“Now faith is confidence in what we hope for and assurance about what we do not see.” — Hebrews 11:1 —

My husband and I have done a thing. A big thing. It’s exciting and scary, and I (still) have lots of questions about it. But the thing has been decided, we’re doing it, and our entire world is about to change. This week, I’m sharing a post that my incredibly talented and intelligent and philosophical husband wrote. So with my intro as a teaser, please enjoy my husband’s words as he reveals what we’re up to.


How many dreams have you had? How many can you remember? The answers are probably not zero, and are likely numerous. Whether they were dreams while you were asleep, day dreams, or the figurative dreams of future achievements or adventures, they exist.

My wife planned a wonderful night for us to go out to eat with friends and then to a Drew and Ellie Holcomb concert. It is rarely my idea to spend money on such luxuries, but it was like a dream. Was it my dream or her dream?

As my training in philosophical writing* would have me do, let me briefly acknowledge many definitions of dreams, my delineations of them, and narrow the focus of the topic.

A dream of completing some banal goal is finite and cannot be undone. This is basically anything done in your past that you had dreamt of doing at some point in your life. If it is to run a marathon, once you’ve done that thing, your dream has been accomplished and cannot be undone.

Conversely (or should I say contrapositively — look that up if you don’t know the difference), if a dream can be undone, then it would qualify as not finite (or infinite). You might dream of having a house or a family. Both of those things can be taken from you in varying degrees of tragedy or negligence. To keep that dream a reality is a never-ending effort.

There is also a difference between material dreams, personal dreams, and interpersonal dreams.

No surprise, a material dream deals with some inanimate object that you desire. I have a bicycle. I dream of a better bicycle. One that shifts so smoothly it barely makes a sound. One where the brakes never screech and always work well. One that is lightweight for my wife to move easily on her own but can also have all the desirable baskets, bottle cage, bell, lights, computer and other accoutrements. I can acquire the materials to make that happen, thus dream complete…for now.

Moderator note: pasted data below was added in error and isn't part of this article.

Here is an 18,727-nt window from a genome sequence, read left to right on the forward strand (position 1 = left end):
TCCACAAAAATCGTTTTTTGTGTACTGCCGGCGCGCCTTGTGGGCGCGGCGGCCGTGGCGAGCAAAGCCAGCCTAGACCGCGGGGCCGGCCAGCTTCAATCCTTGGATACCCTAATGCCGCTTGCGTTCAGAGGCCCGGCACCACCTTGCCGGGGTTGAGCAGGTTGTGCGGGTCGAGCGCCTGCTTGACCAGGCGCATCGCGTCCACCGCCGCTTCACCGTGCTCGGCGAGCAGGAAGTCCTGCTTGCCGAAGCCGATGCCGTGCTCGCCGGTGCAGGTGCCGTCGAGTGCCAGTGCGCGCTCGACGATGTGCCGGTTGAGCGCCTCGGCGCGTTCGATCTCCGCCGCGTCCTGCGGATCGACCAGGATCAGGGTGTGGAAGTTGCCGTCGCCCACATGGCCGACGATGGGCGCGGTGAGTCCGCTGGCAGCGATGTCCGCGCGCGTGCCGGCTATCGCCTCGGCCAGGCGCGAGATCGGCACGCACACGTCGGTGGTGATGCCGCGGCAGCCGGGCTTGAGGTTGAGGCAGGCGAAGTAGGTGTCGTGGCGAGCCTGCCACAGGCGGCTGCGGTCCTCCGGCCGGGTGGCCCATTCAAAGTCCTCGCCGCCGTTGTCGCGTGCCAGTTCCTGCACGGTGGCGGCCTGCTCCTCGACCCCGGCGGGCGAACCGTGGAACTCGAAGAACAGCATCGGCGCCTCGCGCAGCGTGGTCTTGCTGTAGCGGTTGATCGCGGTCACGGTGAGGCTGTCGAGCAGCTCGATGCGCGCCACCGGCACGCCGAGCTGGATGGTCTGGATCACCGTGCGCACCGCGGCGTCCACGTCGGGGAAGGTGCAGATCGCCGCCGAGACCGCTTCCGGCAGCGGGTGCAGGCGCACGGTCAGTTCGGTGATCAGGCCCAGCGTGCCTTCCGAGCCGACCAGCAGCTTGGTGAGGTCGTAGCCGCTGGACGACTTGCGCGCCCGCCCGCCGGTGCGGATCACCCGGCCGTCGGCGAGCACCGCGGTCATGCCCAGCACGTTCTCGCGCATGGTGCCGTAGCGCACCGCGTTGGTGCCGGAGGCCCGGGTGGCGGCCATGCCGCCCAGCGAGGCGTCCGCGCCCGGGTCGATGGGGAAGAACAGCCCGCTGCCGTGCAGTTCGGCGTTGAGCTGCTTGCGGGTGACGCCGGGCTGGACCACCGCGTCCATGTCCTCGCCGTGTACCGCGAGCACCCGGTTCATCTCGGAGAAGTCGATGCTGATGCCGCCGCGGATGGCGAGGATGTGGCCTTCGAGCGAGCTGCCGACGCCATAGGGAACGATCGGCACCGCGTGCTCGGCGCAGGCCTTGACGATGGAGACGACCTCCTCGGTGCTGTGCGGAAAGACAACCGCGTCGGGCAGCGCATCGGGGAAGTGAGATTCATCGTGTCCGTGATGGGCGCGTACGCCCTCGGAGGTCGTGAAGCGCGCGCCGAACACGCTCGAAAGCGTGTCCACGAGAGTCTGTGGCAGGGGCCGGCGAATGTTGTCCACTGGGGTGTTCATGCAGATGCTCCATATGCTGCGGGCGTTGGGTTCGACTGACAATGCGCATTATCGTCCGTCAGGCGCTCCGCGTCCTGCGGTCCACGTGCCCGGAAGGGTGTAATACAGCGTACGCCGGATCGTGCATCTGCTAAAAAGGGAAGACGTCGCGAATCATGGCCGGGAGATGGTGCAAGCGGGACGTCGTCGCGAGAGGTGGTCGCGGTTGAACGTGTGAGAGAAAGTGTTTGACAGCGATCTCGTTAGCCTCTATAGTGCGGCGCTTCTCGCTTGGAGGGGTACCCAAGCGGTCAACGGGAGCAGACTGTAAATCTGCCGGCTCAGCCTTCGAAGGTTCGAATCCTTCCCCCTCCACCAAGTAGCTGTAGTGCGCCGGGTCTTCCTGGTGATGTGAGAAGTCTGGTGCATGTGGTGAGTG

A personal dream is something you can, essentially, do on your own. (I realize I needed a mom and dad and food and shelter and whatever else to bring me to adulthood. It takes a village, blah blah, don’t get uppity.) If I dream of running a 6 minute mile, that’s on me. No one else can train or run for me.

As expected, an interpersonal dream involves other people, which can make it much more complex. I dreamt of dating my now wife, but before she was my wife or girlfriend, she had no intention of agreeing to my dream. So this includes all sorts of celebrity encounters, potential friendships, or joint ventures with other beings. (For the sake of argument, if I had a dream to wrestle a bear, that bear would also need to be a relatively willing participant.)

Complex dreams involve lots of the aforementioned categories. We have a house. I dream of making it better. I also dream about who could move into the house for sale down the street (or who of my current friends I could persuade to move there which would make living in my house better). That’s some material, interpersonal, and possibly both finite and infinite dreaming.

Other dreams are fanciful (or were) like playing in the FIFA World Cup. So much time and effort on top of God-given talent would have had to go into that personal dream much earlier in my life for that to become a reality. Plus, given its dependence on coaches or teammates along the way, this is hugely interpersonal.

Or a dream could be downright ridiculous. I dream of being a knight in King Arthur’s court but with modern amenities and the ability to fly in a rocket ship to Mars while eating dark chocolate peanut butter cups. 

And yet dreams for some people — graduating from college — are expectations for others. (I do not plan on unpacking that issue in this post.)

The problem with dreams for me is not if I have them or if I can remember them or how to define them, but can I stop them? People may not dream of moving to a suburb of Jacksonville like Orange Park. I get that. Once you’re there, however, you might develop dreams for your future there. I did.

If I am stuck** somewhere for any length of time (more than five minutes will usually do), I will dream of how it could be better. Imagine a waiting room, for anything. Hopefully I brought a book, but is the seating optimal and efficiently arranged? Sitting and writing at a cluttered desk — can I build shelves? Will that just invite more room for more clutter? Living in my house — what if we knocked down a wall, built an indoor laundry room, added a half bath…?

Some of the dreaming is not location dependent. My kids dream of going to a playground, but not usually one in particular. My wife may dream about a relatively close and not crowded beach, sitting in the warm sun, and reading a good book. I might dream about real estate investments locally or somewhere else which could also be done in that waiting room if I don’t have a book to read.